Why a strong company culture is so important in the digital transformation age
Company culture has always been an important business aspect, but the past few years marked by both upheaval and digitalization have now truly highlighted the importance of fostering a strong, employee-focused culture. In this article, we’ll break down 5 chief reasons for this and provide 5 tips for developing a strong company culture. Let’s get started.
Remote & hybrid work
One of the first and most breaking changes for pretty much anyone working in tech was the introduction of remote work / work from home at the start of the Covid pandemic. At first we all thought that this was just a temporary measure, but as soon as it started to become apparent that it was to be much more permanent, companies started to make adjustments in order to make this work long-term.
What many businesses ultimately settled on was a hybrid work model which combines remote and in-office work. Of course, this comes with its own set of challenges which require the company culture to be even stronger and more people-focused. It now needs to be even more clearly defined and promoted, so that the employees working remotely are also able to experience it properly and feel like they belong to the team.
Competition for top talent
Another compelling reason for developing and nurturing a strong human-centered company culture is the high demand for top talent which is particularly seen in the tech industry.
With such an abundance of choice, a lot of sought-after professionals consider more than just the salary and other financial perks of a job. A healthy, well communicated, employee-focused company culture will be essential to attracting and retaining these individuals.
Rise in new, unfamiliar technologies
The core tenet of the digital age is the unprecedented technological innovation, giving rise to a plethora of new technologies that require a different mindset and novel skills to be fully leveraged.
A company culture focused on learning and professional development will make it easier for people to acquire new skills which are necessary to grow and progress in such an environment. Well structured onboarding and upskilling resources have become more than just nice-to-haves and are now essential elements of a strong, forward-looking culture.
Stress and uncertainty that come with change
All of this change that comes with digitalization – and just society in general right now – is connected with a lot of uncertainty that leads to stress, whether conscious or unconscious. And it’s really no surprise at a time of disruptions such as the growing economic crisis and the rise of generative AI which is sure to completely disrupt work as we know it, causing even more fear about the uncertainty of the future.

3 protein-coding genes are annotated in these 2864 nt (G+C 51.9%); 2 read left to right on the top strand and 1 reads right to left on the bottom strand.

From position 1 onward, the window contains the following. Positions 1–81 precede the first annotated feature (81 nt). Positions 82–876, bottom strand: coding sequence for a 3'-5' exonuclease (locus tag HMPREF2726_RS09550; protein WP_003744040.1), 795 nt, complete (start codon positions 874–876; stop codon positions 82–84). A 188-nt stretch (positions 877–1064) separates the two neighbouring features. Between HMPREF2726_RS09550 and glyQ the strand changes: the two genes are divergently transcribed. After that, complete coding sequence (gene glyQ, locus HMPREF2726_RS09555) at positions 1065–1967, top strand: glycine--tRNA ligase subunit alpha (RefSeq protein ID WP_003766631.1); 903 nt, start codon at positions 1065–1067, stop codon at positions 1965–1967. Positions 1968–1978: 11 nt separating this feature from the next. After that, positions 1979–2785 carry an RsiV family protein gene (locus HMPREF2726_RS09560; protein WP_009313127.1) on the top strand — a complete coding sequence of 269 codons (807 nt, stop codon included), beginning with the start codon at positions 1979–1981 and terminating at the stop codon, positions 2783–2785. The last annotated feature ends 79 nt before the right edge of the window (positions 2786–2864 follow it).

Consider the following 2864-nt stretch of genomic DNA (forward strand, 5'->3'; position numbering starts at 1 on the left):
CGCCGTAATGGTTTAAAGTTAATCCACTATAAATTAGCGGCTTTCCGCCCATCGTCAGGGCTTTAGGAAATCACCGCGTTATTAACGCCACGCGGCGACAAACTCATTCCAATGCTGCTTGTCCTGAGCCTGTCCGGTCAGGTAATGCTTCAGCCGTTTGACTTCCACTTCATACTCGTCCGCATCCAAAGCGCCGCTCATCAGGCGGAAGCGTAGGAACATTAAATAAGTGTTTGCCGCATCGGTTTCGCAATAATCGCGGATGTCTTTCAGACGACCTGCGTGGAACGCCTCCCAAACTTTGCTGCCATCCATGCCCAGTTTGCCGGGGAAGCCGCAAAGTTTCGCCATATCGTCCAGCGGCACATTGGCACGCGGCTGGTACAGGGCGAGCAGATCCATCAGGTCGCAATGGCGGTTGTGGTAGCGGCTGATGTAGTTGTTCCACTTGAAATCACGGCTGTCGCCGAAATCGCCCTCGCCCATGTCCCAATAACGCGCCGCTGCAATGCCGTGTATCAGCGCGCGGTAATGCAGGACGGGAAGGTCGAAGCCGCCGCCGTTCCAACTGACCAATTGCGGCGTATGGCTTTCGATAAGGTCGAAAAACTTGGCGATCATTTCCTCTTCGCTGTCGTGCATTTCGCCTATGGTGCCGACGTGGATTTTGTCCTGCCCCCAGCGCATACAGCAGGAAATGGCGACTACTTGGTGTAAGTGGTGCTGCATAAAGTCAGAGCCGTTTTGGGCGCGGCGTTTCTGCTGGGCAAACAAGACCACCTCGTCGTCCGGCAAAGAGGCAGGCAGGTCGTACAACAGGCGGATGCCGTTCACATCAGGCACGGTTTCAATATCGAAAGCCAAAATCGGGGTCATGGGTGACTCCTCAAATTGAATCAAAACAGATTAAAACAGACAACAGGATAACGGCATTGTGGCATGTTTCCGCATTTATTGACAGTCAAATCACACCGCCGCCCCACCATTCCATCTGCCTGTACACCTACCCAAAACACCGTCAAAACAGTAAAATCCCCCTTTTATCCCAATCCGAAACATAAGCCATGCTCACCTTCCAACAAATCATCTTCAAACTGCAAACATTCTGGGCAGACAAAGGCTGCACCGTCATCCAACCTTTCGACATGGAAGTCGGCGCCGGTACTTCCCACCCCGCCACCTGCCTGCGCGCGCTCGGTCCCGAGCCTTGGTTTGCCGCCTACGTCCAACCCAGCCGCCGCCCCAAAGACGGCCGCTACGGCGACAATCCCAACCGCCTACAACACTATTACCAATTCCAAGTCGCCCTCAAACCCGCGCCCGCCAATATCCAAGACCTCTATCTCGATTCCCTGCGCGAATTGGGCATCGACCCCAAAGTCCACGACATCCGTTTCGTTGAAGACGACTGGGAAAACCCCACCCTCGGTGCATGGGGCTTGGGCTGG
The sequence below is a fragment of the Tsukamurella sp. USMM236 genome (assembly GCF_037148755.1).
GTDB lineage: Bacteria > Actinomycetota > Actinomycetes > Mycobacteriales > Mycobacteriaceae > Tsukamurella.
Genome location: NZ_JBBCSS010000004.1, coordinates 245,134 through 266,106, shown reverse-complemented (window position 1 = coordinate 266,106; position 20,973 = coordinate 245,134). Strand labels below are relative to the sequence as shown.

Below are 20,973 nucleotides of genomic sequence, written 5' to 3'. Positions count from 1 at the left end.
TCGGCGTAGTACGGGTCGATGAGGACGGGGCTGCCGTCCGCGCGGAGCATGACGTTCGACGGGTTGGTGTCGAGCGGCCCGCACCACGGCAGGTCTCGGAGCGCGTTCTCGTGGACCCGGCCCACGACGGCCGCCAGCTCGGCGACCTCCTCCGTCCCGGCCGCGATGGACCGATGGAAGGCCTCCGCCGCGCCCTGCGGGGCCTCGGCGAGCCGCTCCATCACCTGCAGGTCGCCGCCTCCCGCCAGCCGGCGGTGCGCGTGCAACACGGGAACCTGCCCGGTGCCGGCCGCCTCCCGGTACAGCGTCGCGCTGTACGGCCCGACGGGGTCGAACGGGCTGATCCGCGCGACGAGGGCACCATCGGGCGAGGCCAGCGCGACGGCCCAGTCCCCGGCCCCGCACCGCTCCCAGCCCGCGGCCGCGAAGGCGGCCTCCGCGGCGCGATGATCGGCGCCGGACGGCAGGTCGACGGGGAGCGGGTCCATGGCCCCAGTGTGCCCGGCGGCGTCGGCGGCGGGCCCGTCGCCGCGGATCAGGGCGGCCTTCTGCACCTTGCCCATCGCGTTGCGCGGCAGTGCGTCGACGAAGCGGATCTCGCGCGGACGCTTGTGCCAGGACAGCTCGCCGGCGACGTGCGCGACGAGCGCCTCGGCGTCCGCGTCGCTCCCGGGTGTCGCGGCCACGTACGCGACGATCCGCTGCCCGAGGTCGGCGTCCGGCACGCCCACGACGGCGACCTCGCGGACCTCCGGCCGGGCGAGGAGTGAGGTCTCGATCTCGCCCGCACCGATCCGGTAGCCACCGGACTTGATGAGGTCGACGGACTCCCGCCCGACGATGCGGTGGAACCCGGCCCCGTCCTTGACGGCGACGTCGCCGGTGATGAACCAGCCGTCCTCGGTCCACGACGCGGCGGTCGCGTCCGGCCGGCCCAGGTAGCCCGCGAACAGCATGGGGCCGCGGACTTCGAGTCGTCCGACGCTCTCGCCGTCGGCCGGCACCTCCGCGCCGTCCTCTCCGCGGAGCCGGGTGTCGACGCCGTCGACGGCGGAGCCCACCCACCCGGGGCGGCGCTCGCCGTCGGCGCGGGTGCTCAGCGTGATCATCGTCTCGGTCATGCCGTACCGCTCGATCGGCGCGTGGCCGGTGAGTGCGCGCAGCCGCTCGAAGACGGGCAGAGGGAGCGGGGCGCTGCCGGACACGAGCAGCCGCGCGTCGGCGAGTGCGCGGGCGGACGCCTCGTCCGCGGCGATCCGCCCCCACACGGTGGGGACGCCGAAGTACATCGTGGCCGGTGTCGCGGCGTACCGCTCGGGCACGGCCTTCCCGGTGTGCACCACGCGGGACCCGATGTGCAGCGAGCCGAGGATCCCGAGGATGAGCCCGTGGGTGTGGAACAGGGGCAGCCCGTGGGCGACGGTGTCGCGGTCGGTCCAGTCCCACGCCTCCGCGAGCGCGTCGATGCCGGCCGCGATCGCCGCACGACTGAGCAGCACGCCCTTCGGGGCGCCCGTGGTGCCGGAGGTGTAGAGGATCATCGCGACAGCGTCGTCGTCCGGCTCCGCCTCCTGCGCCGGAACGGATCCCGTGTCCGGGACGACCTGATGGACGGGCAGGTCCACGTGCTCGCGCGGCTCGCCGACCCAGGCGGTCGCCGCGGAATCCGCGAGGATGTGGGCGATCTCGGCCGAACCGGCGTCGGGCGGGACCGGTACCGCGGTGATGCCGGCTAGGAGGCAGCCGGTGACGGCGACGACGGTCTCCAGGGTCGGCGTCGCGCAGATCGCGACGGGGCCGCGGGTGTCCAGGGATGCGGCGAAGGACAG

To help mitigate this stress and prevent your employees from burning out, your company culture should be employee-centric and include accessible ways of boosting team spirit and promoting connection between teammates. As so many of us have witnessed during the past few years, even just connecting online can be invaluable during such times.
Particularly due to the above two points, a strong company culture should be optimized for change management. Change inevitably brings about resistance to change, and if you give in to it, you’re sure to start lagging behind the competitors who are embracing change by helping their employees do so.
So, the better your company is at change management, the better your chances of unlocking the opportunities that arise with all this change rather than getting dragged behind by the challenges it poses.
Tips for a strong company culture
So, now that you’re keenly aware of the reasons for a strong company culture, how can you actually go about strengthening it? Here are 5 tips to follow.
- Leadership should drive and exhibit culture. Culture is something that needs to be fostered top-down rather than bottom-up; of course small changes can happen in the opposite direction, but it’s unlikely that major ones get introduced without dedicated involvement from leadership.
- Hire for culture fit. With the abundance of knowledge and learning resources, upskilling and reskilling have become a lot easier – if not necessary, as we’ve alluded to earlier with regards to new technologies and adjacent skills. So, adapt your hiring practices to focus more on culture fit rather than strictly technical expertise; that’s not to say you should completely ignore candidates’ competencies, just keep in mind that someone who is a poor culture fit is likely to cause more trouble than they’re worth, regardless of their proficiency.
- Clearly define your mission, vision and values. It’s very difficult to create and nurture a healthy company culture if you don’t know what that culture is even based on.
- Prioritize and promote work-life balance. This has become even more important with the surge in remote and hybrid work, as the line between work and personal life can often become blurred when working from home. A healthy work-life balance is one of the best defenses against burnout and a key element of employee well being.
- Have a system for collecting (anonymous) feedback. This demonstrates both openness and a willingness to adapt to the needs of employees if needed. Make sure to respect people’s anonymity, as the option of giving feedback anonymously makes such feedback much more likely to happen – and to be honest.
Your employees are your most important stakeholders, as they’re the ones creating customer-facing experiences and interacting with customers. Taking care to have your company culture be people-focused and value-based will thus translate into better customer-facing experiences and a more sustainable business.